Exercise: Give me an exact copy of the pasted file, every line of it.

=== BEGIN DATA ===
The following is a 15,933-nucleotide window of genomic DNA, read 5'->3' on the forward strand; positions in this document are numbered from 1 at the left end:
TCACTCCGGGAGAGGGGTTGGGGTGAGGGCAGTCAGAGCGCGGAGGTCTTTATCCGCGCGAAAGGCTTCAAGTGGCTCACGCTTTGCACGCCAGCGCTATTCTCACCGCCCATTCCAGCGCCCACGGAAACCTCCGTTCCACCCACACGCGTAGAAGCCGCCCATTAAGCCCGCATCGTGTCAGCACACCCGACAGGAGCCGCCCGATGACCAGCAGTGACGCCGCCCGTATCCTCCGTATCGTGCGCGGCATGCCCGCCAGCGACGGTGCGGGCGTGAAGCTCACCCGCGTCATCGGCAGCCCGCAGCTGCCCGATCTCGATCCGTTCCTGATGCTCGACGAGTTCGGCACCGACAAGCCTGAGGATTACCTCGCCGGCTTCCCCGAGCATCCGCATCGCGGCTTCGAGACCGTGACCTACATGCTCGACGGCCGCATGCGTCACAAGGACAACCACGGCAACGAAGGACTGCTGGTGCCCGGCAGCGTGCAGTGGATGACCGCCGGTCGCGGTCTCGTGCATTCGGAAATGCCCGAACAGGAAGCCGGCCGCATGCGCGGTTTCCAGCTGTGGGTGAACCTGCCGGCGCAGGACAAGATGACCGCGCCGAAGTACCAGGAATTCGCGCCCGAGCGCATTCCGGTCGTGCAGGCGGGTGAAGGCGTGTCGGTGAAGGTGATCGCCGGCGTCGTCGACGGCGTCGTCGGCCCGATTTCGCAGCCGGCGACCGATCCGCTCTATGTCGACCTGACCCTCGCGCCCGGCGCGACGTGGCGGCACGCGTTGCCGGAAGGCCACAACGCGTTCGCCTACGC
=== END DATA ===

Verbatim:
The following is a 15,933-nucleotide window of genomic DNA, read 5'->3' on the forward strand; positions in this document are numbered from 1 at the left end:
TCACTCCGGGAGAGGGGTTGGGGTGAGGGCAGTCAGAGCGCGGAGGTCTTTATCCGCGCGAAAGGCTTCAAGTGGCTCACGCTTTGCACGCCAGCGCTATTCTCACCGCCCATTCCAGCGCCCACGGAAACCTCCGTTCCACCCACACGCGTAGAAGCCGCCCATTAAGCCCGCATCGTGTCAGCACACCCGACAGGAGCCGCCCGATGACCAGCAGTGACGCCGCCCGTATCCTCCGTATCGTGCGCGGCATGCCCGCCAGCGACGGTGCGGGCGTGAAGCTCACCCGCGTCATCGGCAGCCCGCAGCTGCCCGATCTCGATCCGTTCCTGATGCTCGACGAGTTCGGCACCGACAAGCCTGAGGATTACCTCGCCGGCTTCCCCGAGCATCCGCATCGCGGCTTCGAGACCGTGACCTACATGCTCGACGGCCGCATGCGTCACAAGGACAACCACGGCAACGAAGGACTGCTGGTGCCCGGCAGCGTGCAGTGGATGACCGCCGGTCGCGGTCTCGTGCATTCGGAAATGCCCGAACAGGAAGCCGGCCGCATGCGCGGTTTCCAGCTGTGGGTGAACCTGCCGGCGCAGGACAAGATGACCGCGCCGAAGTACCAGGAATTCGCGCCCGAGCGCATTCCGGTCGTGCAGGCGGGTGAAGGCGTGTCGGTGAAGGTGATCGCCGGCGTCGTCGACGGCGTCGTCGGCCCGATTTCGCAGCCGGCGACCGATCCGCTCTATGTCGACCTGACCCTCGCGCCCGGCGCGACGTGGCGGCACGCGTTGCCGGAAGGCCACAACGCGTTCGCCTACGC